More than 20 people are now known to have died as icy temperatures continue to grip much of Europe.
Ten people died of cold in Poland on Sunday. The bodies of three migrants, two Iraqi and one Somali, were found near the Turkish-Bulgarian border.
Deaths have also reported in Italy, the Czech Republic and Ukraine.
Dozens of flights have been halted. In Turkey, the Bosphorus is closed to shipping after a snowstorm. Even Greece’s islands are covered in snow.
In Serbia, all river transport is suspended on the Danube.
Temperatures in some regions of Russia have plunged to more than -40C (-40F).
Normally milder Greece has witnessed temperatures of -15C (5F) in the north, where an Afghan migrant died of cold last week and roads were closed.
In Athens, the temperature failed to rise above 0C over the weekend and many of the islands were covered in snow.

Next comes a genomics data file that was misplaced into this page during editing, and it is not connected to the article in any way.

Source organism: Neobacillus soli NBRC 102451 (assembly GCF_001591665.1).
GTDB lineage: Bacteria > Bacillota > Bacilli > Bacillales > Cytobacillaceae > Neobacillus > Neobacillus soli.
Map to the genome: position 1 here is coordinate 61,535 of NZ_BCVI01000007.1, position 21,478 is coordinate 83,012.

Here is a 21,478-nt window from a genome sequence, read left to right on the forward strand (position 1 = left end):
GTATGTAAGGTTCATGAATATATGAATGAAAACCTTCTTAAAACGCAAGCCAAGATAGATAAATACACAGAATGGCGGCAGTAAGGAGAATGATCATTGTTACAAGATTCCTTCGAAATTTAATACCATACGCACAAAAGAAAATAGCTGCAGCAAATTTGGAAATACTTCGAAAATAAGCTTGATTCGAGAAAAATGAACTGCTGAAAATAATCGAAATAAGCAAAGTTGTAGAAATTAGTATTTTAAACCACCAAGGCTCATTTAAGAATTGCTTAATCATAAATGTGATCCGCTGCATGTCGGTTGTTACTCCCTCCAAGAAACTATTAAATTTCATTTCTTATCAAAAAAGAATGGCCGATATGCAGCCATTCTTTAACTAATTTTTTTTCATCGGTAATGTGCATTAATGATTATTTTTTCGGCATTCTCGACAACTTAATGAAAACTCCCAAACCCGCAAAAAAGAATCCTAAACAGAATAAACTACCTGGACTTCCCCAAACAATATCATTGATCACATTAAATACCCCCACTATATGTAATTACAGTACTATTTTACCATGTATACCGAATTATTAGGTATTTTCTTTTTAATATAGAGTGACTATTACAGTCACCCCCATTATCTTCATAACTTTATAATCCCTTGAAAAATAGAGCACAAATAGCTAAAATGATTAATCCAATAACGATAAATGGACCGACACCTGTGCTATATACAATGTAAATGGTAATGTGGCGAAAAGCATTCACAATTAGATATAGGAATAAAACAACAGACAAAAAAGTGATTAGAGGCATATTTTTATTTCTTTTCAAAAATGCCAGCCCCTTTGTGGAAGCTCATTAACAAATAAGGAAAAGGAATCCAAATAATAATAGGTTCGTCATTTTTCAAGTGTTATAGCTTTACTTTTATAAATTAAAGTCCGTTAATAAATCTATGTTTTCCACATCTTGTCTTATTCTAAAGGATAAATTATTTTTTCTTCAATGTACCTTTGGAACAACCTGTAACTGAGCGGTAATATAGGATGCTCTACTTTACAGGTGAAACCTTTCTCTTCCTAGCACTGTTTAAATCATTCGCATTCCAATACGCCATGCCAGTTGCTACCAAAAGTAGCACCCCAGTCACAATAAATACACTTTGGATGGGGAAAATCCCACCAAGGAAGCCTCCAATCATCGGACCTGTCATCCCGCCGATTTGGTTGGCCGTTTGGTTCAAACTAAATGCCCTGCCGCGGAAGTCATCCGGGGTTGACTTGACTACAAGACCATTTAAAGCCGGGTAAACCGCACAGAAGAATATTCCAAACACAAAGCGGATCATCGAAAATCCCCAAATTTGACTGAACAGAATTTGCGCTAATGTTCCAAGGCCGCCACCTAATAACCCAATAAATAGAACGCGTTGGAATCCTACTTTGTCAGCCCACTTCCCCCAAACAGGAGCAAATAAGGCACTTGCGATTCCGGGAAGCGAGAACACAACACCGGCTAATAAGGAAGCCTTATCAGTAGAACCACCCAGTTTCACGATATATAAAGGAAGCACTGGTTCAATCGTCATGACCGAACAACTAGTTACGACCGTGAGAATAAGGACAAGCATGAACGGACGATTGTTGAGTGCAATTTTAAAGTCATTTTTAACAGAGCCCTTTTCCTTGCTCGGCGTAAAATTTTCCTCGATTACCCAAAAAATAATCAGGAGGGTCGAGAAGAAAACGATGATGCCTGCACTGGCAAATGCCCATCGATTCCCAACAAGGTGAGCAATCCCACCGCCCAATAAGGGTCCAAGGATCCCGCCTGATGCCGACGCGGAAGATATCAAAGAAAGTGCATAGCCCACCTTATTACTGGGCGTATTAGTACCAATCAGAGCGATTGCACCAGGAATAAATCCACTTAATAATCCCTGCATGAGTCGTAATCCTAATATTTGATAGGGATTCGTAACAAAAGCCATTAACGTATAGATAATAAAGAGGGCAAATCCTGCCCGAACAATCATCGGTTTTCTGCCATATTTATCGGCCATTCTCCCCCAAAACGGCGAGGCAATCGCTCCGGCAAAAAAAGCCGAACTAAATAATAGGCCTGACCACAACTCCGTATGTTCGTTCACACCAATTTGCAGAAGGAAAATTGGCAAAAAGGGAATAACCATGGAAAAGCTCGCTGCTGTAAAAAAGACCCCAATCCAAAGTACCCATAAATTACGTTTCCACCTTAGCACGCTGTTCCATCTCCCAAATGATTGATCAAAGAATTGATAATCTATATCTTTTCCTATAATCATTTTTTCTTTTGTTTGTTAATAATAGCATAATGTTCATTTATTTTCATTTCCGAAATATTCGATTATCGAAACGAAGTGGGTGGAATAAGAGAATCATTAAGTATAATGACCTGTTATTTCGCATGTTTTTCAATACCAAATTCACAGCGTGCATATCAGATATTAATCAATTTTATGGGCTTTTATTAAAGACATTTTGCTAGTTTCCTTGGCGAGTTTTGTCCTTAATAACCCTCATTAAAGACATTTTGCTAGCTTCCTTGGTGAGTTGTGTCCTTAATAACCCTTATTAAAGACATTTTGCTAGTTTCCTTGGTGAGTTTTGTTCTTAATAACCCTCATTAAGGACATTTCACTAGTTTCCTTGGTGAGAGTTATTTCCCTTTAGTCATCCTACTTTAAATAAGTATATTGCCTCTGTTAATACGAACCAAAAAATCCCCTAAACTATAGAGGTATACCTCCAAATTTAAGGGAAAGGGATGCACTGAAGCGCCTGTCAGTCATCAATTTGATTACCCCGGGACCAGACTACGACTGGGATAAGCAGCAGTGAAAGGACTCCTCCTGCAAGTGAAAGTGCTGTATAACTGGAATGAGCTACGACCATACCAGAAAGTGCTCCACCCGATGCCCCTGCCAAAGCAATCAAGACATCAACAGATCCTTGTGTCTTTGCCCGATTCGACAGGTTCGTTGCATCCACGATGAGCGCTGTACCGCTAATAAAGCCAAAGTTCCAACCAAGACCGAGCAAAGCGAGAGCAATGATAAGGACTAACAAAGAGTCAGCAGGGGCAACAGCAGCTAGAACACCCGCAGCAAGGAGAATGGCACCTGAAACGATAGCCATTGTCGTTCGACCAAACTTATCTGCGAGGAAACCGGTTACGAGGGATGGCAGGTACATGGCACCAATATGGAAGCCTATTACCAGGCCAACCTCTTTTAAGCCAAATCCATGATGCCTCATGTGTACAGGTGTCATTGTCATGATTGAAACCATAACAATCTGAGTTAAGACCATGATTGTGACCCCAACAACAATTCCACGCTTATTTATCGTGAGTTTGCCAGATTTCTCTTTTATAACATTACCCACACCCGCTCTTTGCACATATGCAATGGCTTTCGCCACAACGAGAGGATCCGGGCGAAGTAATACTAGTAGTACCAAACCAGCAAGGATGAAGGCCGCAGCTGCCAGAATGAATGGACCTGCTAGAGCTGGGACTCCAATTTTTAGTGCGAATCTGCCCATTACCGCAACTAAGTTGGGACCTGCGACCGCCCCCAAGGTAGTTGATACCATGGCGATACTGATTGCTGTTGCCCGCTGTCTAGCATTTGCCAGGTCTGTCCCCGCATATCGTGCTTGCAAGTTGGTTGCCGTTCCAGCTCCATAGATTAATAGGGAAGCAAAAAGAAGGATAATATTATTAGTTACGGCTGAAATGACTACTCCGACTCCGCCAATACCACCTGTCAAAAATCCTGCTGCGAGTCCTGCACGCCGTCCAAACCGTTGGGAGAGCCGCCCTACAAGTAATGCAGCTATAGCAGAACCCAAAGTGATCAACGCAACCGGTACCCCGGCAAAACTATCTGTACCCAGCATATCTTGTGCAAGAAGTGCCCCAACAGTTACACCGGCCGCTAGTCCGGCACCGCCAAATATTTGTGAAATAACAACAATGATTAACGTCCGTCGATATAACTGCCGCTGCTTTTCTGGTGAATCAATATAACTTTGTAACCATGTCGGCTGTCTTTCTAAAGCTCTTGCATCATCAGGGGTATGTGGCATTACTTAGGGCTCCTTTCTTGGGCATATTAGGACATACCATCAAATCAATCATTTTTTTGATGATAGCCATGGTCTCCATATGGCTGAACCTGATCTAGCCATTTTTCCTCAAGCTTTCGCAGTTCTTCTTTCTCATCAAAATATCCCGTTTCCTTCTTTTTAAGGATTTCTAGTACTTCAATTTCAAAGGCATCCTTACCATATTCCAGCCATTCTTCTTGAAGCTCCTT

Some of the Greek islands are home to thousands of migrants and many are being moved to temporary housing and heated tents.
Homeless hostels in Italy are opening their doors day and night as the weather has been blamed for the deaths of seven people, five of them living out in the open.
Airports in Sicily, Bari and Brindisi closed over the weekend. Rome, too, saw freezing temperatures.
In Russia, Moscow experienced its coldest Orthodox Christmas in 120 years on 7 January.
Dozens of flights have been cancelled or delayed in the capital.
Schools in several regions of the country are closed on Monday, however officials say milder temperatures are expected in the coming days.
Prague had its coldest night so far this winter, Czech officials say, with three deaths reported, two of them homeless people.
With the 10 deaths confirmed in Poland on Sunday, officials say country’s death toll from winter weather has risen to 65 since 1 November.
The cities of Warsaw and Krakow are on Monday providing commuters with free public transport as the authorities try to tackle high smog levels linked to the cold weather.